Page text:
Sunday, 18 September 2011

She’s here! (Our birth story).

Actually 'she' arrived two weeks ago today, but things have been a little crazy so I haven’t been able to grab a moment to update this blog.

Between June (the last post to this blog) and the day our girl was born there wasn’t much of blog-level interest to report - Emma got more rotund and the baby moved about a lot more, and apart from a slight dip in Emma’s iron levels (which was swiftly fixed with spinach, dark chocolate and Mackesons stout) all concerned were in tip top health.  Anyhew, folk seem to like knowing the gory details of each baby’s birth, so here goes:

NOTE - if you are reading this post while expecting your own first-born I don’t want you to be alarmed at all; as scary as anything you’re about to read may seem I want you to remember that when you’re there in the moment (and surrounded by wonderful healthcare professionals) you will really have very little to worry about as you’ll be in the best hands there are!

How it all started.
For about ten days before the ‘big day’ Em started getting really powerful practice contractions, so powerful in fact that the Tuesday before the birth we rang the maternity ward to let them know we thought things were underway, they thought differently so we stayed at home.  So when at 8am on Saturday 3rd September 2011 Em’s contractions started getting so powerful she couldn’t stand (and when they were about five minutes apart) we were a little hesitant to call the hospital just in case this was another false alarm.  Fortunately Emma did call, and a few minutes later a very calm sounding midwife told us that she was on her way over to our house.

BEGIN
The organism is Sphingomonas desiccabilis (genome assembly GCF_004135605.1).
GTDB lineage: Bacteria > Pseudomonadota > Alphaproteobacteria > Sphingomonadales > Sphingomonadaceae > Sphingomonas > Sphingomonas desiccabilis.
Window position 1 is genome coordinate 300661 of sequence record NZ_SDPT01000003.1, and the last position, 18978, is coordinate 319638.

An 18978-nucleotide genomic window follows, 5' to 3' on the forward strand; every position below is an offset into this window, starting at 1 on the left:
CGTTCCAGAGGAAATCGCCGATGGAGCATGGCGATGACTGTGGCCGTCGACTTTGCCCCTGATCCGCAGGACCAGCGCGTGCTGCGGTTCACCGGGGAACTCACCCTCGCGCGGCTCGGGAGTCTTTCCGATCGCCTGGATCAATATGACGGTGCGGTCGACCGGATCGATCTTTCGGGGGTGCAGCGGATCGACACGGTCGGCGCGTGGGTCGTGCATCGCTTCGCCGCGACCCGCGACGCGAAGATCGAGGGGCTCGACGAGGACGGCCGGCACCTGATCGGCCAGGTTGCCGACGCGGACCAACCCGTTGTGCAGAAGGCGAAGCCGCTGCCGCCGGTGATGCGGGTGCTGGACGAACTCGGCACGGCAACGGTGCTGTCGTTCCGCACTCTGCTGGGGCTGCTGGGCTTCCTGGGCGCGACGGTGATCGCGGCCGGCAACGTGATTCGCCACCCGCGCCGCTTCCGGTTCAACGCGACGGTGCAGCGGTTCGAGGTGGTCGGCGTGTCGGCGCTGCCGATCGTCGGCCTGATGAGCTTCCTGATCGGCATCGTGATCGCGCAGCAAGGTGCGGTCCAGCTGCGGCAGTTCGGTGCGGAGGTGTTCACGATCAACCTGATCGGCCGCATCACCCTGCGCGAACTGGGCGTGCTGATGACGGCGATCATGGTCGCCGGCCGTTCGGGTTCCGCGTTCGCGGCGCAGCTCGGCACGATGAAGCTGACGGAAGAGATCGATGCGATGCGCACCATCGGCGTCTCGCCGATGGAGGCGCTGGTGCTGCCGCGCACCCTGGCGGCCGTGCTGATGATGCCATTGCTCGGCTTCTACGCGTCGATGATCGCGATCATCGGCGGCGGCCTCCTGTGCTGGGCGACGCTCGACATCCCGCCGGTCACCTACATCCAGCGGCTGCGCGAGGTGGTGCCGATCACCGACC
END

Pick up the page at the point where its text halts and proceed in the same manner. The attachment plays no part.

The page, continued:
Because the pregnancy went so well we decided to try for a home birth, or as the health professionals called it a ‘planned home birth’.  By the time the midwife examined Emma (at about 2pm) she was already 7cm dilated, and so some sums were quickly done and it was declared that baby would be joining us in time for afternoon high-tea.

By teatime there was no sign of baby and my poor wife had endured an entire day of grunting, squatting and making the kind of guttural noises that any hard working Norwegian Black Metal vocalist would be proud of.

At 7pm the waters broke spectacularly, and credit needs to be given to Emma who despite being at the rough end of a long day managed to aim said torrent neatly onto a waiting absorbent sheet in front of the fireplace in our lounge.  Whilst it was great news that the waters had broken what the midwives (for we had two on hand by then) saw changed the game totally.  There was evidence of meconium (baby poo) in the waters, meaning that there was a chance baby was getting distressed.